The highlights, the commentary and excitement flooding the internet after Saturday night’s epic Final Four matchup between Gonzaga and UCLA have focused on Jalen Suggs’ insane half court heave to win the game at the end of overtime, and rightfully so. There was Suggs, standing on the scorer’s table, yelling, ebullient, while announcers screamed about him saving Gonzaga’s sublime year. An undefeated season, the first since Bobby Knight’s Hoosier’s did it in 1976, was kept in play by a 40 foot bank shot.
How is it possible for a 19 year old to possess the steel of a two-term president? The poise of a daimyo? The magic amulet that only the supremely talented can unlock to make Bill Raferty exclaim, “onions!?” Old heads might still mutter about Duke vs. Kentucky in ‘92, but Gonzaga vs. UCLA instantly vaulted into the conversation for the greatest Final Four game ever played. It only took one of Suggs’ jumpers to momentarily make the city of Indianapolis hot in a way the Indiana Pacers haven’t managed since Reggie Miller taunted Spike Lee.
But if Suggs winds up as the first pick in this summer’s NBA draft—as opposed to the top five spot he’d been projected as before the tournament—his rise will have more to do with the gravity-defying six second sequence that he pulled off with less than two minutes to go in regular time. Suggs had been everywhere on the court throughout the game, but it was in those final two minutes that he truly came alive. With the score tied at 77-77, UCLA’s Cody Riley rolled to the rim for what looked like an easy dunk until Suggs met him at the metal, stuffed the potential poster with his left hand, dribbled twice with his right and then threaded a bullet pass through every player on the court to find a streaking Drew Timme for a dunk at the other end. I haven’t seen anything like it in the men’s game this season.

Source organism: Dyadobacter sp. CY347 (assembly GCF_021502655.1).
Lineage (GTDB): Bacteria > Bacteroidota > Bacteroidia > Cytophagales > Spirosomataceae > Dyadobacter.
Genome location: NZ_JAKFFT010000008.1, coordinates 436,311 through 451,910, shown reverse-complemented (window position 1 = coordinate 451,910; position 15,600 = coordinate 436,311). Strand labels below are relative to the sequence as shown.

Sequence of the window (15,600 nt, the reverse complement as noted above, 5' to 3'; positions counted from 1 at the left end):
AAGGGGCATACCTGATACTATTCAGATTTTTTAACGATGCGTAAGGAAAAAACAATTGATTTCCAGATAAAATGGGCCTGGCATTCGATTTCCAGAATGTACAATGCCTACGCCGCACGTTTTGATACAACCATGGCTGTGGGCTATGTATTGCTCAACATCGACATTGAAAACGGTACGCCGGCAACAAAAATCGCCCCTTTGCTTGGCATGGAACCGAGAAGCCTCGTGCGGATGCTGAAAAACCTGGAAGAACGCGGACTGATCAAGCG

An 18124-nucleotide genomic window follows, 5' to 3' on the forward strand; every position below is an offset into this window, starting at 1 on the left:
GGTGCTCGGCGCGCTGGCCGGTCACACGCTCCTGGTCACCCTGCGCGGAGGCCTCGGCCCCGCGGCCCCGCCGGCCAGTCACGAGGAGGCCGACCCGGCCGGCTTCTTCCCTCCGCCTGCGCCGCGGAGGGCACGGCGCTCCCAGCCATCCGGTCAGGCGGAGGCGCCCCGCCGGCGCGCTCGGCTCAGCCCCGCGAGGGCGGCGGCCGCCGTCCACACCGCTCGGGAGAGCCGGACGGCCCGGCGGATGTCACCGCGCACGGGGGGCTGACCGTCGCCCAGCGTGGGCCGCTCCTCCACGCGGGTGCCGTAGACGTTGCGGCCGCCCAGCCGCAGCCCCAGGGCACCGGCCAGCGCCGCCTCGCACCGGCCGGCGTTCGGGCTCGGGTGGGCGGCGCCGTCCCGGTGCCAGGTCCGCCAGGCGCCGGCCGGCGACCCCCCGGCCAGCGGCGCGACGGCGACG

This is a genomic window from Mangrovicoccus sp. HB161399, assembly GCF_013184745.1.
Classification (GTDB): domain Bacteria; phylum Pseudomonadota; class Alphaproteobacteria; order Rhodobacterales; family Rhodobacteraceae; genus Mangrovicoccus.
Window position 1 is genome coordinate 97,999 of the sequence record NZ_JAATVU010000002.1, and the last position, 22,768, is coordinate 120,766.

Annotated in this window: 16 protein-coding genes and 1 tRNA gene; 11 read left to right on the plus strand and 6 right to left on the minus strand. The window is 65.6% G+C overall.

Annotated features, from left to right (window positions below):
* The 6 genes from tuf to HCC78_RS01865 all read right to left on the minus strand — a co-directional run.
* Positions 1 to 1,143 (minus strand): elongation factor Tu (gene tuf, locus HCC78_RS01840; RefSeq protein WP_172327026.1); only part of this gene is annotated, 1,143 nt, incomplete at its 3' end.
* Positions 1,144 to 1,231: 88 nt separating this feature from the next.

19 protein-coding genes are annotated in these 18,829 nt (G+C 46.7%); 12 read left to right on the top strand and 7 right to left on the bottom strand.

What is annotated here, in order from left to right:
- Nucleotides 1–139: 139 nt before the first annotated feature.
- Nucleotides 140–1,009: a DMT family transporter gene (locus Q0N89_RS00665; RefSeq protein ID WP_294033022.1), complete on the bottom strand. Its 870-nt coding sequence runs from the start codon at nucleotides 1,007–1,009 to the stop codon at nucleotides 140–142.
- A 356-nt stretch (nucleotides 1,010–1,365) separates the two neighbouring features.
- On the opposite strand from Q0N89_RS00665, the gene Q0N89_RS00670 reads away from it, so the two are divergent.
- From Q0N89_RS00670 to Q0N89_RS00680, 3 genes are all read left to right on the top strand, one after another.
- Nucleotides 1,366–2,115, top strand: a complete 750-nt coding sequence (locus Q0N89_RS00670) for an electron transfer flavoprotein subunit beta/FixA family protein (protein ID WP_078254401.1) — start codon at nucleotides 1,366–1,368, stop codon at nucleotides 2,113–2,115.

Suggs has been one of the defining players of this college basketball season since the opening dribble. While basketball traditionalists usually rave about his intangibles—his effort, tenacity, and maturity in leading a top-ranked team—it’s his eye-popping movement that appears to immediately translate to an NBA arena. The way he slides and cuts without the ball is beautiful, like a ballerina spinning into a groove. He handles the rock with showman’s appeal: flashy passes, crafty dribbling, a crisp pullup jumper reminiscent of the way Penny Hardaway would carve up defenders as a young hooper in Orlando.
There are only a handful of players that live up to those prophecies. Often they never make it, or only exist as regional, athletic delicacies. Their talents remain uptown on 155th at the Rucker or on the Northside of Philadelphia on the cracked courts at Lemon Hill or under the raging sunshine of the open courts at Venice Beach. But now Suggs has proven his ability to meet the moment. “The beauty of Jalen,” his coach Mark Few said after the game of the block and assist, “is he does make plays like that and has made plays like that defensively … because he’s so athletic, and he’s so tough and he’s not afraid. He’s not afraid to try. And that’s absolutely what he brings to our team. He’s elevated us tremendously.”
That doesn’t mean Gonzaga is a sure thing to beat Baylor tonight, nor does it make Suggs an NBA lock. He’s brilliant, but he doesn’t offer the height or potential of Evan Mobley from USC, nor the Day One excellence of Cade Cunningham from Oklahoma State, nor the athletic might of Jalen Green of the G-League. But it is Suggs who seized the biggest stage that college basketball has to offer, who lived up to his potential and controlled all of the swagger in the world’s orbit for a weekend.
When Suggs walked into the press room following his dazzling splash, he sat down in his chair and started laughing. He tilted his head back and let out a long sigh. He wiped his face and his cheeks began to burn crimson. “Oh my God!” he let out in answer to a question about how he pulled off the unthinkable. He kept whispering it, too. Hushed but assertive, “oh my god…oh my god…oh my God!” Between questions, he tried to position his body back on Earth, where the rest of us dwell, without the ability to bend space or time to our whims as he did. Suggs always wanted to jump on the scorers table like Kobe Bryant or Dwayne Wade. He’s always wanted a shot he practiced on his mini-hoop at home to swish when the lights were the brightest. What else can you really say when you sink the greatest shot in a program’s history?
“I can’t speak,” he admitted. “I can’t believe that really happened.”